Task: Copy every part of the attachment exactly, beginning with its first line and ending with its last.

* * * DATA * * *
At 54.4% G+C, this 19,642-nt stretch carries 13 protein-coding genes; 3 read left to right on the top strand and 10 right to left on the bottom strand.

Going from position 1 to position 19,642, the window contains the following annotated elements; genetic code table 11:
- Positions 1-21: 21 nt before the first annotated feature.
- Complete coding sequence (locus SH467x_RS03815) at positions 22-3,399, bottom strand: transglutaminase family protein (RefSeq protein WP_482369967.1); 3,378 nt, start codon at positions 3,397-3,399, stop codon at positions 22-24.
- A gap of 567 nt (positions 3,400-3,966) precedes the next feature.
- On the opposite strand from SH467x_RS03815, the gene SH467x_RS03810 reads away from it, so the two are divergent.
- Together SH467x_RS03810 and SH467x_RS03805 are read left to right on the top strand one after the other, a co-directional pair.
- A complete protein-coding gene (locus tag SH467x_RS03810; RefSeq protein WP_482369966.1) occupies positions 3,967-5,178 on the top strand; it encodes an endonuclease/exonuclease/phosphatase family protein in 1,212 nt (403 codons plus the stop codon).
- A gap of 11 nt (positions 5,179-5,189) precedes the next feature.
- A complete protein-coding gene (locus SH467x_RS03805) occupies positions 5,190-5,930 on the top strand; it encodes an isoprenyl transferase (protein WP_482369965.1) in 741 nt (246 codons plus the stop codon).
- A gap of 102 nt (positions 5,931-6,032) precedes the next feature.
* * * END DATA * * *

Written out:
At 54.4% G+C, this 19,642-nt stretch carries 13 protein-coding genes; 3 read left to right on the top strand and 10 right to left on the bottom strand.

Going from position 1 to position 19,642, the window contains the following annotated elements; genetic code table 11:
- Positions 1-21: 21 nt before the first annotated feature.
- Complete coding sequence (locus SH467x_RS03815) at positions 22-3,399, bottom strand: transglutaminase family protein (RefSeq protein WP_482369967.1); 3,378 nt, start codon at positions 3,397-3,399, stop codon at positions 22-24.
- A gap of 567 nt (positions 3,400-3,966) precedes the next feature.
- On the opposite strand from SH467x_RS03815, the gene SH467x_RS03810 reads away from it, so the two are divergent.
- Together SH467x_RS03810 and SH467x_RS03805 are read left to right on the top strand one after the other, a co-directional pair.
- A complete protein-coding gene (locus tag SH467x_RS03810; RefSeq protein WP_482369966.1) occupies positions 3,967-5,178 on the top strand; it encodes an endonuclease/exonuclease/phosphatase family protein in 1,212 nt (403 codons plus the stop codon).
- A gap of 11 nt (positions 5,179-5,189) precedes the next feature.
- A complete protein-coding gene (locus SH467x_RS03805) occupies positions 5,190-5,930 on the top strand; it encodes an isoprenyl transferase (protein WP_482369965.1) in 741 nt (246 codons plus the stop codon).
- A gap of 102 nt (positions 5,931-6,032) precedes the next feature.